We further explored whether the protective effect of baicalin against TNF-α-induced injury was due to the impact of baicalin on the above-mentioned TNF-α-miR191a–ZO-1 pathway. We tested the level of ZO-1 after pre-treatment of IEC-6 cells with baicalin. Immunofluorescence staining showed that the overall level of ZO-1 was reduced with uneven distribution in cells treated with TNF-α only, whereas in cells pretreated with baicalin before TNF-α treatment the ZO-1 protein was evenly distributed (Fig. 6). These results suggested that ZO-1 protein is disorganized upon TNF-α stimulation in intestinal epithelial cells. Baicalin could inhibit this effect and restore ZO-1 protein to levels similar to the control even in the presence of TNF-α.
Scale bars, 25 µm. Control cells were left untreated, TNF-α group was treated with TNF-α (50 ng/mL); baicalin group were treated with baicalin (40 µg/mL) for 1 h before exposure to TNF-α for 24 h.
We found baicalin pretreatment significantly reversed the effect of TNF-α on ZO-1, both at the mRNA (Fig. 3B) and protein levels (Figs. 3C, D). We speculated that this effect may be due to direct stimulation of ZO-1 expression by baicalin. In order to test this hypothesis, we examined ZO-1 expression in the absence of TNF-α treatment. IEC-6 cells treated with baicalin alone showed no significant difference in ZO-1 protein expression level when compared with the untreated control, suggesting that baicalin exerted an indirect protective effect on ZO-1 from TNF-α stimulation.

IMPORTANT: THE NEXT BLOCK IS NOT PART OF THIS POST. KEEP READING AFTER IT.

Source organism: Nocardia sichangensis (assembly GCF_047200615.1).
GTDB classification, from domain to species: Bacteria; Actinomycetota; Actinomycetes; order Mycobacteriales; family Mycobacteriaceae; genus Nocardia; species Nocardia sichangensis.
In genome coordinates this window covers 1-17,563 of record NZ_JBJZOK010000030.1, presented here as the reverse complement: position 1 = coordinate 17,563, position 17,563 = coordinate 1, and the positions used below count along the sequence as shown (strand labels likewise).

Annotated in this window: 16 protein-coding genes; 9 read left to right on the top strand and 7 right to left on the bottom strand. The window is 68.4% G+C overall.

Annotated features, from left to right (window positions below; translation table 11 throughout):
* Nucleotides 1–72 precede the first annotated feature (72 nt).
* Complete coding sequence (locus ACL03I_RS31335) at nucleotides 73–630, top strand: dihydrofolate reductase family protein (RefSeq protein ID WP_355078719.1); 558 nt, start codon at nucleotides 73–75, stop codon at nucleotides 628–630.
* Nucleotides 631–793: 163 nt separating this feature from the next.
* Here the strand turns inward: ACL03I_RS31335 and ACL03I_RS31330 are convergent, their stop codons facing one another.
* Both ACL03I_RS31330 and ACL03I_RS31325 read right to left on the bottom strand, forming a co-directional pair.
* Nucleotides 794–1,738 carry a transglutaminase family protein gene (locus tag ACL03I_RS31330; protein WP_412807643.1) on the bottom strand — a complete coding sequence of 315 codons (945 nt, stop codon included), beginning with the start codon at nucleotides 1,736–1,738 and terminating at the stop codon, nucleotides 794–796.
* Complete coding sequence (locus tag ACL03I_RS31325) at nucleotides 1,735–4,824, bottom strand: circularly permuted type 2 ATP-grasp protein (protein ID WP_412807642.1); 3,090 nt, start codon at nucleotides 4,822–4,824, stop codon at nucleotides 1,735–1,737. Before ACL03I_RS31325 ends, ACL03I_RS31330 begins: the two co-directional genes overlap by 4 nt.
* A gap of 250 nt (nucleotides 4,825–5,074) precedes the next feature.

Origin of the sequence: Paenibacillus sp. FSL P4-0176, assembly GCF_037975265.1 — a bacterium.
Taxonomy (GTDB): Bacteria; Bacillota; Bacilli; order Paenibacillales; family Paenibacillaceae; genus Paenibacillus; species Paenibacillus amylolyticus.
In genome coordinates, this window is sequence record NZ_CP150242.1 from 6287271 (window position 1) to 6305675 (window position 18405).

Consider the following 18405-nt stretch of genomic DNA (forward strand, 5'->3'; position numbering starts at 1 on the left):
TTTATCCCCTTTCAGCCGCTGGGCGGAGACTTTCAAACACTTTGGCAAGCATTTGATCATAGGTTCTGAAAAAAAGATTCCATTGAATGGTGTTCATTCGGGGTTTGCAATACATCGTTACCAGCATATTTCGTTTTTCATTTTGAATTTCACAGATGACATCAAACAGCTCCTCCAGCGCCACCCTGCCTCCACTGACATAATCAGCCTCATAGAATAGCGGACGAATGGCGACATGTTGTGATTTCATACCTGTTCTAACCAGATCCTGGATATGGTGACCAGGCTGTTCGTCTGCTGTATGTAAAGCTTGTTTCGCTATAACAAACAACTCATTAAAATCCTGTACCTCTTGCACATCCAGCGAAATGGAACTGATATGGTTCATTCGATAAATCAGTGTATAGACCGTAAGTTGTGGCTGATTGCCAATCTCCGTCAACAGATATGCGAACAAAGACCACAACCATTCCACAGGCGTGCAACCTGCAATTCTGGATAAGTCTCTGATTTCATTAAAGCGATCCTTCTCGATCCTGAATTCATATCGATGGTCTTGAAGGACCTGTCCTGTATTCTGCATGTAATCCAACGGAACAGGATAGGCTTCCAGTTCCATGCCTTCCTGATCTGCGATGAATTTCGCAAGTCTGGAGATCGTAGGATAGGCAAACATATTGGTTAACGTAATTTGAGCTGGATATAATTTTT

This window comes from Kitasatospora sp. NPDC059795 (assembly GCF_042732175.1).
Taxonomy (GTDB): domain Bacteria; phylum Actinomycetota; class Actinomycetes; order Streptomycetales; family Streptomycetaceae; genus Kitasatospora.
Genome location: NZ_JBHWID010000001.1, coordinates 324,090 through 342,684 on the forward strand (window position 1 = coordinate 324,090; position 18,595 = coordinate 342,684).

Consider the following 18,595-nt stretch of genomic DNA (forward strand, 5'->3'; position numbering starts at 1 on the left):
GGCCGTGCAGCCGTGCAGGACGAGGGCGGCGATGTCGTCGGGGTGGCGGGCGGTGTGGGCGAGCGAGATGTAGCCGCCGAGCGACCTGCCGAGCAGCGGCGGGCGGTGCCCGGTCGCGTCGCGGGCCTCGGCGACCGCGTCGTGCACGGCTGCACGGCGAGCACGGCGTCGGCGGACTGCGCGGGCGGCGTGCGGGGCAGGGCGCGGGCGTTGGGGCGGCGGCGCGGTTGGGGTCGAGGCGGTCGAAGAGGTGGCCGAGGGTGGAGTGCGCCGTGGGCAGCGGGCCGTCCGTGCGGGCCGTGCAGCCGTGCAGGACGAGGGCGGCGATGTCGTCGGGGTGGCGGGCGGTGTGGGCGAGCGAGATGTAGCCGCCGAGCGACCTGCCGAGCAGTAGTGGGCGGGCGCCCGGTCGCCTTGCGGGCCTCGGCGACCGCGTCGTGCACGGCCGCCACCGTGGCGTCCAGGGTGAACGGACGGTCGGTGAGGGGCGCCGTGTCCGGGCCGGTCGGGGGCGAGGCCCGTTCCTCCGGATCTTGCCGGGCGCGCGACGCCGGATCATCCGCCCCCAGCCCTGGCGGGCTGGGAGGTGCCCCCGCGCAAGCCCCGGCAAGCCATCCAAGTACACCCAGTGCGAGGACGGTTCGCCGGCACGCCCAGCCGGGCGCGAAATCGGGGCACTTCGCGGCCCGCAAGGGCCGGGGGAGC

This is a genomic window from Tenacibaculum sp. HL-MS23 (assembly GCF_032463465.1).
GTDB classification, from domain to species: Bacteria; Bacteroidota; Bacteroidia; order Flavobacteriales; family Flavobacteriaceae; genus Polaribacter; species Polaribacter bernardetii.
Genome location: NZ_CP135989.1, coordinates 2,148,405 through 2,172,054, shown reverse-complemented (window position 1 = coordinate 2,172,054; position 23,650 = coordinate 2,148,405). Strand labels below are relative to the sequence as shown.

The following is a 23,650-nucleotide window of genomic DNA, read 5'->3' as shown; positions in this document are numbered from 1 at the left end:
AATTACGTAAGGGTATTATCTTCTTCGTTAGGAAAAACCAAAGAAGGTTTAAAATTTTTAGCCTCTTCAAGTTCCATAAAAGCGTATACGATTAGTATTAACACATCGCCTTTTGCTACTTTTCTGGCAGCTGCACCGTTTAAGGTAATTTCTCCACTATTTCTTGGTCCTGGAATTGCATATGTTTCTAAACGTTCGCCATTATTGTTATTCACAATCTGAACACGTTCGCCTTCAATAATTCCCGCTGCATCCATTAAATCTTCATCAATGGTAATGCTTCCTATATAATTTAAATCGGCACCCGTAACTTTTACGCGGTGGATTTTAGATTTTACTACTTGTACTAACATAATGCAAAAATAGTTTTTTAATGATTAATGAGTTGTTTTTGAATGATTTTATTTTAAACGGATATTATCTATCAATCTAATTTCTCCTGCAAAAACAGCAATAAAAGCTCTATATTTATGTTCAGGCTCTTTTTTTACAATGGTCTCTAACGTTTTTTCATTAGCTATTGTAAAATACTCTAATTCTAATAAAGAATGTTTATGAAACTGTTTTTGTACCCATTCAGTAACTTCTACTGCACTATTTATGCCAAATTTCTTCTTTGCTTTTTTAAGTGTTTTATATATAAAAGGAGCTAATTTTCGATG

We further explored the role of miR-191a in the above described effect of baicalin on TNF-α-induced ZO-1 depletion. miR-191a level was increased to 2.45±0.14 fold by TNF-α. Pretreatment with baicalin suppressed this effect (Fig. 3A). We then transfected miR-191a inhibitor or mimic into IEC-6 cells before baicalin and TNF-α treatment. miR-191a inhibitor significantly enhanced ZO-1 protein expression that was restored by baicalin (Figs. 3B–D). In contrast, miR-191a mimic significantly suppressed the baicalin mediated reversion of ZO-1 inhibition (Figs. 5B–D). Taken together, these data suggest that baicalin inhibits TNF-α-induced ZO-1 depletion, at least partly, by down-regulating miR-191a.